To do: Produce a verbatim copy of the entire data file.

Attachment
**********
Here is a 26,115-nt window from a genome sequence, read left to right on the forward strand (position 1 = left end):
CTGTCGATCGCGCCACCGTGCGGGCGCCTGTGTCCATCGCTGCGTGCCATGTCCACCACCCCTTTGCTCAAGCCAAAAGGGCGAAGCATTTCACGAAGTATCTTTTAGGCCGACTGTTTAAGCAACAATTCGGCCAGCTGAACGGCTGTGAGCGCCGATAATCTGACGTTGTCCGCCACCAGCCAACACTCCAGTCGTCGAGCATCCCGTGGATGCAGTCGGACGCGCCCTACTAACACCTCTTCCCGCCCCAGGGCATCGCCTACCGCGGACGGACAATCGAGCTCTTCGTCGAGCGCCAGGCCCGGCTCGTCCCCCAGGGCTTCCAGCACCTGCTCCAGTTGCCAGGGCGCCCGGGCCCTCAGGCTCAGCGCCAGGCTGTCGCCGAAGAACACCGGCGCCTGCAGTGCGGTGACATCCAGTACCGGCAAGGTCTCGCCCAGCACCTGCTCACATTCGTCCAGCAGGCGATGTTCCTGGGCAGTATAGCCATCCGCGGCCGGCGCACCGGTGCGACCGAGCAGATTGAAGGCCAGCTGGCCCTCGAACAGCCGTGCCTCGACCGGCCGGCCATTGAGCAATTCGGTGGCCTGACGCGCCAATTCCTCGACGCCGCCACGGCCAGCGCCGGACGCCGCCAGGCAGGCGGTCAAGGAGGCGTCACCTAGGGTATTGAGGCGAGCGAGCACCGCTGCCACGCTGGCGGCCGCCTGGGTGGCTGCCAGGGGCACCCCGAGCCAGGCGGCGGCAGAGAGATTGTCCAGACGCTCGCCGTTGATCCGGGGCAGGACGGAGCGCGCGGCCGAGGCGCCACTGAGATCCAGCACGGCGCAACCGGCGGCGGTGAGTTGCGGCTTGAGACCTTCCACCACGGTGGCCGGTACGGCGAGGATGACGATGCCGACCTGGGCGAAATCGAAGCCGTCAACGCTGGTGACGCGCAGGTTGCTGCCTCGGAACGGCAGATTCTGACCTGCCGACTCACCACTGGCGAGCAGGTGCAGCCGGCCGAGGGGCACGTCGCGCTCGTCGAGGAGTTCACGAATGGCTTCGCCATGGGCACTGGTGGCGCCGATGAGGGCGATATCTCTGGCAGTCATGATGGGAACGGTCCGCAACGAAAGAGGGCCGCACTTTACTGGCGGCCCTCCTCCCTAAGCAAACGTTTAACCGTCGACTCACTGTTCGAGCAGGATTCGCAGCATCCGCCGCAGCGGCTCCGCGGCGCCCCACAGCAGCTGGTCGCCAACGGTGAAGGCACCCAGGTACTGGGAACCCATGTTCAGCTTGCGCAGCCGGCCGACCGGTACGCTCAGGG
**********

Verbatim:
Here is a 26,115-nt window from a genome sequence, read left to right on the forward strand (position 1 = left end):
CTGTCGATCGCGCCACCGTGCGGGCGCCTGTGTCCATCGCTGCGTGCCATGTCCACCACCCCTTTGCTCAAGCCAAAAGGGCGAAGCATTTCACGAAGTATCTTTTAGGCCGACTGTTTAAGCAACAATTCGGCCAGCTGAACGGCTGTGAGCGCCGATAATCTGACGTTGTCCGCCACCAGCCAACACTCCAGTCGTCGAGCATCCCGTGGATGCAGTCGGACGCGCCCTACTAACACCTCTTCCCGCCCCAGGGCATCGCCTACCGCGGACGGACAATCGAGCTCTTCGTCGAGCGCCAGGCCCGGCTCGTCCCCCAGGGCTTCCAGCACCTGCTCCAGTTGCCAGGGCGCCCGGGCCCTCAGGCTCAGCGCCAGGCTGTCGCCGAAGAACACCGGCGCCTGCAGTGCGGTGACATCCAGTACCGGCAAGGTCTCGCCCAGCACCTGCTCACATTCGTCCAGCAGGCGATGTTCCTGGGCAGTATAGCCATCCGCGGCCGGCGCACCGGTGCGACCGAGCAGATTGAAGGCCAGCTGGCCCTCGAACAGCCGTGCCTCGACCGGCCGGCCATTGAGCAATTCGGTGGCCTGACGCGCCAATTCCTCGACGCCGCCACGGCCAGCGCCGGACGCCGCCAGGCAGGCGGTCAAGGAGGCGTCACCTAGGGTATTGAGGCGAGCGAGCACCGCTGCCACGCTGGCGGCCGCCTGGGTGGCTGCCAGGGGCACCCCGAGCCAGGCGGCGGCAGAGAGATTGTCCAGACGCTCGCCGTTGATCCGGGGCAGGACGGAGCGCGCGGCCGAGGCGCCACTGAGATCCAGCACGGCGCAACCGGCGGCGGTGAGTTGCGGCTTGAGACCTTCCACCACGGTGGCCGGTACGGCGAGGATGACGATGCCGACCTGGGCGAAATCGAAGCCGTCAACGCTGGTGACGCGCAGGTTGCTGCCTCGGAACGGCAGATTCTGACCTGCCGACTCACCACTGGCGAGCAGGTGCAGCCGGCCGAGGGGCACGTCGCGCTCGTCGAGGAGTTCACGAATGGCTTCGCCATGGGCACTGGTGGCGCCGATGAGGGCGATATCTCTGGCAGTCATGATGGGAACGGTCCGCAACGAAAGAGGGCCGCACTTTACTGGCGGCCCTCCTCCCTAAGCAAACGTTTAACCGTCGACTCACTGTTCGAGCAGGATTCGCAGCATCCGCCGCAGCGGCTCCGCGGCGCCCCACAGCAGCTGGTCGCCAACGGTGAAGGCACCCAGGTACTGGGAACCCATGTTCAGCTTGCGCAGCCGGCCGACCGGTACGCTCAGGG